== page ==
China needs to expand its resource base and is trying to gain access to the Russian Arctic region. To this end, the PRC plans to include the Northern Sea Route (NSR) in its New Silk Road, according to the German newspaper Die Welt.
It is very important for Beijing to gain access to the mineral resources that are abundant in the Arctic. According to experts, there are vast oil and gas fields. China is also attracted by deposits of precious metals and coal in the northern territories of Russia - for this purpose, the Chinese are planning their active participation in projects to develop this region and are even going to build their own icebreaker. Thus, they want to make the NSR an offshoot of the New Silk Road.
The implementation of such initiatives by Beijing may only be a matter of time, but its decision largely depends on the position of Moscow, which reserves the right to use the Northern Sea Route and receive all the benefits from this transit route. The Kremlin intends to make the NSR an alternative to the southern sea corridor (via the Suez Canal), and large volumes of Chinese exports to Europe should help this. Beijing, on the other hand, needs to ensure its energy security for many years to come, and this will not be easy without the Arctic reserves of oil and gas.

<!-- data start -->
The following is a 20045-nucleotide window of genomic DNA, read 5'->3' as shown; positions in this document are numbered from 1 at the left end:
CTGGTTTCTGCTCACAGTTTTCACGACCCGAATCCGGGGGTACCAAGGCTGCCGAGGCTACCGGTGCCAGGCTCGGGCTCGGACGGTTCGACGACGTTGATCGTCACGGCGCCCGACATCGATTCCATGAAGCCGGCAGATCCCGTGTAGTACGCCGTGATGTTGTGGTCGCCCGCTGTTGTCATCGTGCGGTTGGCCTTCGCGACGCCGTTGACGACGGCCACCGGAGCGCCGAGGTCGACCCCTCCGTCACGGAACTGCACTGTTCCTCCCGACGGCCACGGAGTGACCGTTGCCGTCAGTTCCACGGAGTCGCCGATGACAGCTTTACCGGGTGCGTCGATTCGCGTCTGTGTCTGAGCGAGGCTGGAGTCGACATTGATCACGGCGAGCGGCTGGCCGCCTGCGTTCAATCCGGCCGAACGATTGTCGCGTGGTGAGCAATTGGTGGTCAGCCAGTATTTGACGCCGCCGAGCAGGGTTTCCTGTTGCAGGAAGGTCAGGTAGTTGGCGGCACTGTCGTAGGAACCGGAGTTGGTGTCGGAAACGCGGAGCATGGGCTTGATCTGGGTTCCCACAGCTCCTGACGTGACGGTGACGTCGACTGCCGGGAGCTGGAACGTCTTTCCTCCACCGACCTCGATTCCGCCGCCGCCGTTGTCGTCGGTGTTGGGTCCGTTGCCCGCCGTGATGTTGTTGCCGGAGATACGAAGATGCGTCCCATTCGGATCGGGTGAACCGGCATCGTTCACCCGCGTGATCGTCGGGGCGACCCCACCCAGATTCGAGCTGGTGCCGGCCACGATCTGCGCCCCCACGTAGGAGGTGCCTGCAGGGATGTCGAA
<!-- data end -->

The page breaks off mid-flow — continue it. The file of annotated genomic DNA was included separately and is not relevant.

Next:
Moscow is constantly looking for investments for the development of its Far North, and funds and companies from China are actively using this, receiving appropriate tax incentives and investing in gas fuel fields in Yamal and the Gydan Peninsula.
Thus, according to the analyst of the Norwegian Institute for Defense Research Christopher Vaidakher Hsun, China finances the Yamal LNG project by 60 percent, having gained free access to it. The development of Yamal fields alone will make it possible to obtain about 16,5 million tons of gas annually.